In its first year as the AOPA “Summit” (versus “Expo”), the 70-year-old, 415,000-member organization made lots of changes large and small. Among the most notable under capable new president Craig Fuller was much greater attention to LSA. Here’s the fast-read update… *** AOPA announced their 2010 Sweepstakes airplane is a Remos GX; the company had multiple displays and aircraft. Cessna brought a Skycatcher for selected reporters to fly. Craig Fuller had Icon A5 developer Kirk Hawkins on the center-hall stage. EAA’s Earl Lawrence led a LSA panel of FAA and industry experts (including yours truly). LAMA operated an LSA Mall area and had fruitful discussions with AOPA to advance goals of the LSA industry. SeaMax USA showed off their simulator seaplane running on MS Flight Sim. Tecnam North America, with several aircraft on display, announced new service centers for the popular Italian line of aircraft they now represent.
Everyone is talking about tough economic times and aviators note the effect on the LSA and GA industries. But that won’t stop a good selection of Light-Sport Aircraft from appearing at AOPA’s annual Expo, this year in San Jose, California over November 6-7-8. In fact, with 60+ display airplanes expected and 14-15 of them LSA (list below photo), the light sector once again has a strong presence. *** Thanks to cooperation from AOPA static aircraft display organizers, LSA will once again be presented largely as a group (think LSA Mall). And the location for the collected LSA is sweet indeed: immediately inside the entryway to AOPA’s static aircraft display at Norman Mineta airport. You won’t be able to miss the LSA collection, so come on out and do a little shopping. *** In addition to aircraft displays, AOPA offers a wide range of seminars, including two presentations I will give called, “State of the Light-Sport Aircraft Industry” (TH-11/6 and SA-11/8, both at 11 AM to noon).
Earlier it appeared that the Flight Design MC would be the first Light-Sport Aircraft ever displayed at the giant National Business Aircraft Association show. NBAA is the organization representing business jets plus a large range of exhibitors serving executive transportation. The trade show happening now in Orlando is a stupendous event with many more exhibitors than Oshkosh. Numerous displays are fantastic creations that cost more for a three-day show than LSA producers spend to market themselves for an entire year. *** So it is fascinating indeed that any LSA would be present at this event. And, in fact, two are seen by the bizjet crowd: the MC and Icon‘s handsome amphibious LSA project, the A5. Icon mounted their own display and reported good response, especially when one of their team hits the auto wing fold button. Even jaded aviators tend to have a jaw-drop reaction to this feature.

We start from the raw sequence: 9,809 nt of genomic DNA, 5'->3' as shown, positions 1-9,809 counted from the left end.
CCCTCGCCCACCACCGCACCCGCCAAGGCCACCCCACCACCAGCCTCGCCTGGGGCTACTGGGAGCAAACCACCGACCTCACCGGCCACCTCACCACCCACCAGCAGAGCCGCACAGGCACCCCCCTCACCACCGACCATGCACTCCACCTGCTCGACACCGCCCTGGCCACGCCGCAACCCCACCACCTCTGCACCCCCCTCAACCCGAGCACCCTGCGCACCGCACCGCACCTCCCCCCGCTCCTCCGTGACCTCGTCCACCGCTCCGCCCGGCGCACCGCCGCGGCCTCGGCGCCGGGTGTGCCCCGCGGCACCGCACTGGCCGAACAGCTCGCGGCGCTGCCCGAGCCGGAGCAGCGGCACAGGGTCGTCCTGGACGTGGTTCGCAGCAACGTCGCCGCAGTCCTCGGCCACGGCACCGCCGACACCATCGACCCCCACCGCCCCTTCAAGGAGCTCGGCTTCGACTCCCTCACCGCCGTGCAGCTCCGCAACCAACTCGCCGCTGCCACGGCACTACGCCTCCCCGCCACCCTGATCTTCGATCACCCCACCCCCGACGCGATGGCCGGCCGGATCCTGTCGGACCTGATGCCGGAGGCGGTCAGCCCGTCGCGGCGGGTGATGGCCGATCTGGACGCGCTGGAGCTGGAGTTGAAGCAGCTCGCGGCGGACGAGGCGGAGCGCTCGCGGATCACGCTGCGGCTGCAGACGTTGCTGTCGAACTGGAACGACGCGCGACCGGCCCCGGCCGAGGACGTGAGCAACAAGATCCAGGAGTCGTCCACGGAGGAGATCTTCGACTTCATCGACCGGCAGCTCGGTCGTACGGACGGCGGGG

Light-Sport Aircraft burst on the aviation scene in April 2005. By the end of that year, less than 50 had been registered with FAA. But in 2006, 2007, and so far in 2008, growth has been brisk…if somewhat erratic. *** It may seem a bit early to be blogging about an “historical perspective” on LSA, but looking at the trend line illustrates something I find fascinating. Sales of recreational-class flying machines closely track the major shows at which they’re exhibited: Sebring, Sun ‘n Fun, and Oshkosh. AOPA’s Expo also has an influence but it is less demonstrable than the other three. *** Also, you can easily see the effect of the 2008 U.S. economic slow-down that has afflicted general aviation as well as light sport aviation. (Even bizjets may begin to show this effect, according to experts, as their backlogs mean present-day strong deliveries were from orders placed in the economic high times of 2005.) *** Consumers of LSA buy them for fun flying as well as regional trips, so when the economy gets shaky, many pull back until they have a clearer view of what’s ahead.